The Hemingway Special Daiquiri

     There are daiquiris, and then there’s the Hemingway Special Daiquiri. I had heard references to this drink, and tracking down the true recipe has been a challenge. He was such a legendary character I found it difficult to separate fact from fiction and myth. I wanted not only find information about the drink, but also about Hemingway. What I’ve attempted to do is to glean consistent generalities in the writings about this larger-than-life man. My result is hopefully more truth than not.

     There seemed to be a general consensus in what I’ve read that his favorite drink was a very dry martini. The daiquiri seemed to be his drink of choice when he lived in Cuba. Regarding Hemingway’s introduction to the daiquiri, it happened quite by chance. He was essentially bar-hopping one day. He believed, if you wanted to discover what a country was all about, to not “bother with churches, government buildings or city squares. To really discover their culture, spend some time in its bars.”

     He was seeking a bathroom and ended up in the El Floridita Bar in Havana. Being an affable sort, he began talking to the locals. They talked him into trying one of El Floridita’s five different versions of the daiquiri. He generally liked it, but he thought it was too sweet and not strong enough. He recommended his drink be mixed without sugar and with twice the amount of rum. This version became known as the “Papa Doble.” Later some grapefruit juice and a bit of Maraschino Liqueur were added.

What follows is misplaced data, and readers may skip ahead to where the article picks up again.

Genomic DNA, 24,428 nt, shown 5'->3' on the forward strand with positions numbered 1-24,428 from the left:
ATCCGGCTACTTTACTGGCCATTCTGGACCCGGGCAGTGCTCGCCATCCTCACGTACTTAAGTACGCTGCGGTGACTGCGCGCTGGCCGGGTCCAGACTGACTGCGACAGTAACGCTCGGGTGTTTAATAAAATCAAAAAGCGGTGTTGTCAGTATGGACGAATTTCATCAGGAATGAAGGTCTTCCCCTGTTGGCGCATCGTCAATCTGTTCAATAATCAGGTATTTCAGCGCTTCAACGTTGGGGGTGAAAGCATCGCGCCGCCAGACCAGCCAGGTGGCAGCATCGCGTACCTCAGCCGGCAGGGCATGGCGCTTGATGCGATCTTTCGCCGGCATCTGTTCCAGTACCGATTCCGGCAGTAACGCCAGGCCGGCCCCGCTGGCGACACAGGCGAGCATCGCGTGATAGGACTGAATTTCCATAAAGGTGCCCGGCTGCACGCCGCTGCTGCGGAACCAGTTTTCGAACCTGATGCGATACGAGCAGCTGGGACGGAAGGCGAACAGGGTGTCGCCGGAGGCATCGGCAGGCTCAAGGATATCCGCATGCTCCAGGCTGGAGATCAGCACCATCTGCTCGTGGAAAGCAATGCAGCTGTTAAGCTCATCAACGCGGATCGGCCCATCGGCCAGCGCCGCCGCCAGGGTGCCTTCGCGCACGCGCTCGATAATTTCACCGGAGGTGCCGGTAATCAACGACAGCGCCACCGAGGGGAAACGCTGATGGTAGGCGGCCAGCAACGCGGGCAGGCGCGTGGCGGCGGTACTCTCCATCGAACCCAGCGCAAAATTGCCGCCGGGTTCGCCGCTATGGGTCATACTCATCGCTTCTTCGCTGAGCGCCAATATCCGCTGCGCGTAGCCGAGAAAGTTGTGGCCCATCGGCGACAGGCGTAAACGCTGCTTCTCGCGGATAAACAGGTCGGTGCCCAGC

Regular Daiquiri

A Regular Daiquiri is a simple drink. Few ingredients are needed:

     2 oz. of white rum

     1 oz. of fresh lime juice

     1-2 tsp. of simple syrup (I use 2 tsp. of powdered sugar instead for a mellower taste)

Add to a cocktail shaker, and either stir 30 revolutions or shake for 20 seconds (my favorite).

Strain into an appropriate glass that’s been chilled, and garnish with a lime wheel (optional). 

Hemingway’s Special Daiquiri

The Hemingway’s Special Daiquiri (strong and tart version) is a bit more complicated:

     2 oz. of white rum (for a Papa Doble make that 4 oz.)

     3/4 oz. fresh lime juice

     1/2 oz. fresh grapefruit juice

Add to a cocktail shaker, and either stir 30 revolutions or shake for 20 seconds.

Strain into an appropriate glass that’s been chilled, and garnish with a lime wheel (optional). 

Options: For a sweeter version, add 1/2 oz. Maraschino Liqueur and/or 2 tsp. of powdered sugar. A Maraschino Cherry can also be added for a bit of a feminine touch.

Hemingway portrait

     It should be noted that, while Hemingway was notoriously fond of drinking, he did not indulge when he was working. “When asked in an interview if rumors of him taking a pitcher of martinis to work every morning were true, he answered, “Jeezus Christ! Have you ever heard of anyone who drank while he worked? You’re thinking of Faulkner. He does sometimes – and I can tell right in the middle of a page when he’s had his first one. Besides, who in hell would mix more than one martini at a time?”

     He liked to write in the mornings. A typical “Working day” would start about 6 AM and finish about noon. Sometimes he would write in bed, but most of the time he would type standing up with his typewriter about chest level, shifting his weight from one foot to the other. He would stop each writing session at the peak of his creativity. He thought this practice would carry him through into the next day and make it easier to start.

     I remarked in my beginning comments that is was hard to separate fact from fiction and myth. While the man is an enigma, when it comes to a daiquiri, the actual proof is in the tasting. That’s the ultimate reality.